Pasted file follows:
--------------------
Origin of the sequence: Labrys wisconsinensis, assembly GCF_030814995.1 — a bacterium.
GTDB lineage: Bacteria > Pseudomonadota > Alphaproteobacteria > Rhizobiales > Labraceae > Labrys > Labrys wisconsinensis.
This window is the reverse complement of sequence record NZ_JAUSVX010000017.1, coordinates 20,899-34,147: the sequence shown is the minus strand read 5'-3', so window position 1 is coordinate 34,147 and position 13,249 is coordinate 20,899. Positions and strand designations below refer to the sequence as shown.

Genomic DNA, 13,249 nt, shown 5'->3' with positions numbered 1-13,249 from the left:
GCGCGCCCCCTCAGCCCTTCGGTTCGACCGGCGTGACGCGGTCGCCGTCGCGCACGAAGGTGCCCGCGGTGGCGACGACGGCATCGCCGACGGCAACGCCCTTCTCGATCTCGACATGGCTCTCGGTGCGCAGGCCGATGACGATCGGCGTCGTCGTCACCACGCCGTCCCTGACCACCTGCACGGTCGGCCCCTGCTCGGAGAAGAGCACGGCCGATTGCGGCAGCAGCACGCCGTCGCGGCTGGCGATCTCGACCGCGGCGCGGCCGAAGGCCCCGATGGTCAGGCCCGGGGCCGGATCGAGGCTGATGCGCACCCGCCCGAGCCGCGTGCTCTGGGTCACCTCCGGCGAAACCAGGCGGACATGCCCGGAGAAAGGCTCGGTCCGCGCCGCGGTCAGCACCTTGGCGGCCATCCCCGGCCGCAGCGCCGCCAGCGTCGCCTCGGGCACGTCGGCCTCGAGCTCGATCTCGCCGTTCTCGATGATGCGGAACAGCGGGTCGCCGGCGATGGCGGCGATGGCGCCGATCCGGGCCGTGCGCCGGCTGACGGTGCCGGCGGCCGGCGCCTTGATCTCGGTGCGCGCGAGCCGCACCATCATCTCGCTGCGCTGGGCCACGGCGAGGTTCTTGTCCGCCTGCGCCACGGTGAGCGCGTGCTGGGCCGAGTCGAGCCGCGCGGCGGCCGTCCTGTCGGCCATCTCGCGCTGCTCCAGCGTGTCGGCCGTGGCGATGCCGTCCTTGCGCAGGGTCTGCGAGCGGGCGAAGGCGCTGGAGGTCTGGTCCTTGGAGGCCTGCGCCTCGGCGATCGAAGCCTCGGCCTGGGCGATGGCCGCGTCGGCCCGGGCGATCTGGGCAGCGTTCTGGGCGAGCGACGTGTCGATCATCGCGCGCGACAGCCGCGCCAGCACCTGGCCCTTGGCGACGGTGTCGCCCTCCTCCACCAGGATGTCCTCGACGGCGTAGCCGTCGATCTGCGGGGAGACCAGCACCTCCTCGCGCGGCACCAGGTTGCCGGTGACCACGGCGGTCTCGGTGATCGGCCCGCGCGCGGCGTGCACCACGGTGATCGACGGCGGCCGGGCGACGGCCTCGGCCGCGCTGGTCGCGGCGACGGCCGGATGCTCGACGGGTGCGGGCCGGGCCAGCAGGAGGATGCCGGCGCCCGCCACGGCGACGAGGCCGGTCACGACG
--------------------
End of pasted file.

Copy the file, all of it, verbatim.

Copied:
Origin of the sequence: Labrys wisconsinensis, assembly GCF_030814995.1 — a bacterium.
GTDB lineage: Bacteria > Pseudomonadota > Alphaproteobacteria > Rhizobiales > Labraceae > Labrys > Labrys wisconsinensis.
This window is the reverse complement of sequence record NZ_JAUSVX010000017.1, coordinates 20,899-34,147: the sequence shown is the minus strand read 5'-3', so window position 1 is coordinate 34,147 and position 13,249 is coordinate 20,899. Positions and strand designations below refer to the sequence as shown.

Genomic DNA, 13,249 nt, shown 5'->3' with positions numbered 1-13,249 from the left:
GCGCGCCCCCTCAGCCCTTCGGTTCGACCGGCGTGACGCGGTCGCCGTCGCGCACGAAGGTGCCCGCGGTGGCGACGACGGCATCGCCGACGGCAACGCCCTTCTCGATCTCGACATGGCTCTCGGTGCGCAGGCCGATGACGATCGGCGTCGTCGTCACCACGCCGTCCCTGACCACCTGCACGGTCGGCCCCTGCTCGGAGAAGAGCACGGCCGATTGCGGCAGCAGCACGCCGTCGCGGCTGGCGATCTCGACCGCGGCGCGGCCGAAGGCCCCGATGGTCAGGCCCGGGGCCGGATCGAGGCTGATGCGCACCCGCCCGAGCCGCGTGCTCTGGGTCACCTCCGGCGAAACCAGGCGGACATGCCCGGAGAAAGGCTCGGTCCGCGCCGCGGTCAGCACCTTGGCGGCCATCCCCGGCCGCAGCGCCGCCAGCGTCGCCTCGGGCACGTCGGCCTCGAGCTCGATCTCGCCGTTCTCGATGATGCGGAACAGCGGGTCGCCGGCGATGGCGGCGATGGCGCCGATCCGGGCCGTGCGCCGGCTGACGGTGCCGGCGGCCGGCGCCTTGATCTCGGTGCGCGCGAGCCGCACCATCATCTCGCTGCGCTGGGCCACGGCGAGGTTCTTGTCCGCCTGCGCCACGGTGAGCGCGTGCTGGGCCGAGTCGAGCCGCGCGGCGGCCGTCCTGTCGGCCATCTCGCGCTGCTCCAGCGTGTCGGCCGTGGCGATGCCGTCCTTGCGCAGGGTCTGCGAGCGGGCGAAGGCGCTGGAGGTCTGGTCCTTGGAGGCCTGCGCCTCGGCGATCGAAGCCTCGGCCTGGGCGATGGCCGCGTCGGCCCGGGCGATCTGGGCAGCGTTCTGGGCGAGCGACGTGTCGATCATCGCGCGCGACAGCCGCGCCAGCACCTGGCCCTTGGCGACGGTGTCGCCCTCCTCCACCAGGATGTCCTCGACGGCGTAGCCGTCGATCTGCGGGGAGACCAGCACCTCCTCGCGCGGCACCAGGTTGCCGGTGACCACGGCGGTCTCGGTGATCGGCCCGCGCGCGGCGTGCACCACGGTGATCGACGGCGGCCGGGCGACGGCCTCGGCCGCGCTGGTCGCGGCGACGGCCGGATGCTCGACGGGTGCGGGCCGGGCCAGCAGGAGGATGCCGGCGCCCGCCACGGCGACGAGGCCGGTCACGACG